18 Jan Science of Hemp: Inflammation and CBD
After the 2018 Farm Bill significantly eased restrictions on hemp, the CBD “boom” brought products of all kinds to the market.
While many are exploring the benefits of hemp flower and CBD for anxiety and stress, there’s a growing number of folks using CBD for chronic pain and inflammation— and growing research to back it up.
Since the discovery of the endocannabinoid system (ECS) in the 1990s, scientists have made some, but not a lot, of progress in understanding how it works.
We know that the ECS is a complex cell-signaling system and that it is active in our bodies even if we don’t use cannabis. We also know it plays a role in regulating a range of functions and processes in our bodies, from muscle formation to sleep and metabolism.
Experts agree that ECS is all about homeostasis. When something throws off the stability of your internal environment, it kicks in to help your body return to normal. While we still don’t completely understand how, this does explain why many CBD users have found relief from acute and chronic inflammation issues.
Inflammation occurs as a natural protective response when the body is harmed. We can infer, then, that part of this response (an attempt to return to homeostasis) is related to our endocannabinoid system. And preliminary research seems to agree.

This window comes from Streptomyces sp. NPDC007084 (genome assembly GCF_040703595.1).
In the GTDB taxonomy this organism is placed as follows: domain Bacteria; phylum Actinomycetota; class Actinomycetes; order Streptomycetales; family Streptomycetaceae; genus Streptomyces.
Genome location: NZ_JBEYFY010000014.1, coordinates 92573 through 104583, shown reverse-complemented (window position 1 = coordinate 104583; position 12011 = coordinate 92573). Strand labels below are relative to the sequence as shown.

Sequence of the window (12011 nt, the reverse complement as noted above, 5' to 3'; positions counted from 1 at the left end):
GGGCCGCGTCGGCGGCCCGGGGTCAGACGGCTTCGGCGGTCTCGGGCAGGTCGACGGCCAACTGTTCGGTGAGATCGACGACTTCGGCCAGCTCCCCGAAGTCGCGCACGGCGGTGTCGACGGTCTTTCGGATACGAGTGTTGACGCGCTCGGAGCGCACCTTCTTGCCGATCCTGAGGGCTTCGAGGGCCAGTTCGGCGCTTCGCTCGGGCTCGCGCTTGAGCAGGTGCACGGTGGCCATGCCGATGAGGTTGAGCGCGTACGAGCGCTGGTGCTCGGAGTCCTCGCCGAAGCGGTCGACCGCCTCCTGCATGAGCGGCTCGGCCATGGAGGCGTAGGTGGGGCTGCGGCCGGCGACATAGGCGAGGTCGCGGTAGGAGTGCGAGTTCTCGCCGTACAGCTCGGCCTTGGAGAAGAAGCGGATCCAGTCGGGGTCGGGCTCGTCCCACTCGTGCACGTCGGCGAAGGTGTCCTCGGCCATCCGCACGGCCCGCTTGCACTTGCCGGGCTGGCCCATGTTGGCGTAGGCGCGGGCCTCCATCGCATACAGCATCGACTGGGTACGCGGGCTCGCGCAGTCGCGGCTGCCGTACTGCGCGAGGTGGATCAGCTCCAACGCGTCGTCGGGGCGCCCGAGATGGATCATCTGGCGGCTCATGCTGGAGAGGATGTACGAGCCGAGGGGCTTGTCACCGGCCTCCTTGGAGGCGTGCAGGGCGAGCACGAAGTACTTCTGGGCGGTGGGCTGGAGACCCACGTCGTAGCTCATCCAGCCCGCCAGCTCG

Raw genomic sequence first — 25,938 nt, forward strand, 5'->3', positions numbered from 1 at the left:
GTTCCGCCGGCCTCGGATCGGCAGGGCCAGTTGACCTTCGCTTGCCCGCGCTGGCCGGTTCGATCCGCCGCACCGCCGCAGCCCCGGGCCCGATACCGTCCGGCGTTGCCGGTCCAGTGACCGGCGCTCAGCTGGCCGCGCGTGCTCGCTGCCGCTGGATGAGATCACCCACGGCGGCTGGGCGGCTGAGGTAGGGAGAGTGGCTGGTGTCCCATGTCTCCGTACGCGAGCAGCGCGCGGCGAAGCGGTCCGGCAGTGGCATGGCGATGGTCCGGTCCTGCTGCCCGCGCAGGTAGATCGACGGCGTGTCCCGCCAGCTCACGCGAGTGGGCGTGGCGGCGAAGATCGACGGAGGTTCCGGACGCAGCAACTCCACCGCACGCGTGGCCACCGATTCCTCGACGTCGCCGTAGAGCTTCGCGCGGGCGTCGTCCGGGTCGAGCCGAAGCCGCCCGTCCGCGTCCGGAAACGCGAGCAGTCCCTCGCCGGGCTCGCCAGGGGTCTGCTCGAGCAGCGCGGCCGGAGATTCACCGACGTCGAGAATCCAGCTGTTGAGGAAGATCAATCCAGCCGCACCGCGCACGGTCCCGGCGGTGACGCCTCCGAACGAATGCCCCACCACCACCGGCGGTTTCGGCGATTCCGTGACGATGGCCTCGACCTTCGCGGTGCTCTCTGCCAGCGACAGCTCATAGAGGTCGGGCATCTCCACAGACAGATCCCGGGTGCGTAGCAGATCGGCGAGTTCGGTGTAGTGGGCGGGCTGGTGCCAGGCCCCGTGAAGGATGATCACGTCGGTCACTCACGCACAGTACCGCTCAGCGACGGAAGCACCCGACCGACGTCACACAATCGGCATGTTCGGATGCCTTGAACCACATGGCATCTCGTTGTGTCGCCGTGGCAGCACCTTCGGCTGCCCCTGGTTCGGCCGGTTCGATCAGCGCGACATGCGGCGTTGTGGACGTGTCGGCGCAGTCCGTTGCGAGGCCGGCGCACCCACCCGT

Scientists don’t know for sure that this is how the ECS works, or how CBD and THC work to aid our bodies’ natural processes, but the research is promising.
There are also multiple animal studies highlighting the anti-inflammatory effects of CBD in specific contexts:
- A 2011 mouse study found that CBD reduced intestinal damage in inflammatory bowel disease (IBD)
- Another 2011 study in rats with Alzheimer’s reported that CBD reduced brain inflammation and promoted the growth of new neurons (neurogenesis)
- A 2013 study in mice found that CBD reduced inflammation in the pancreas (pancreatitis)
- A 2016 study of CBD gel reported a reduction of pain and inflammation in mice with arthritis
That research (and much more) suggests that CBD help can help reduce both chronic and acute inflammation. A 2009 review shows CBD may also reduce acute inflammation, which is most often the body’s reaction to an injury.
Which Variety Is Best
Even without actionable data, many people take CBD in the hopes of reducing inflammation associated with arthritis, digestive disorders, neurodegenerative conditions, and muscle soreness.
For almost all chromic ailments, CBD taken sublingually is the answer. This prevents excessive degradation of the cannabinoids caused by passing through your digestive system and helps the CBD enter your bloodstream for quicker relief. Some experts believe that a combination of tinctures and smokeable CBD yields an even better result.
But, while the research remains out, we just don’t know for certain. For now, listening to your body and tracking your results can help you find the right dose for your needs.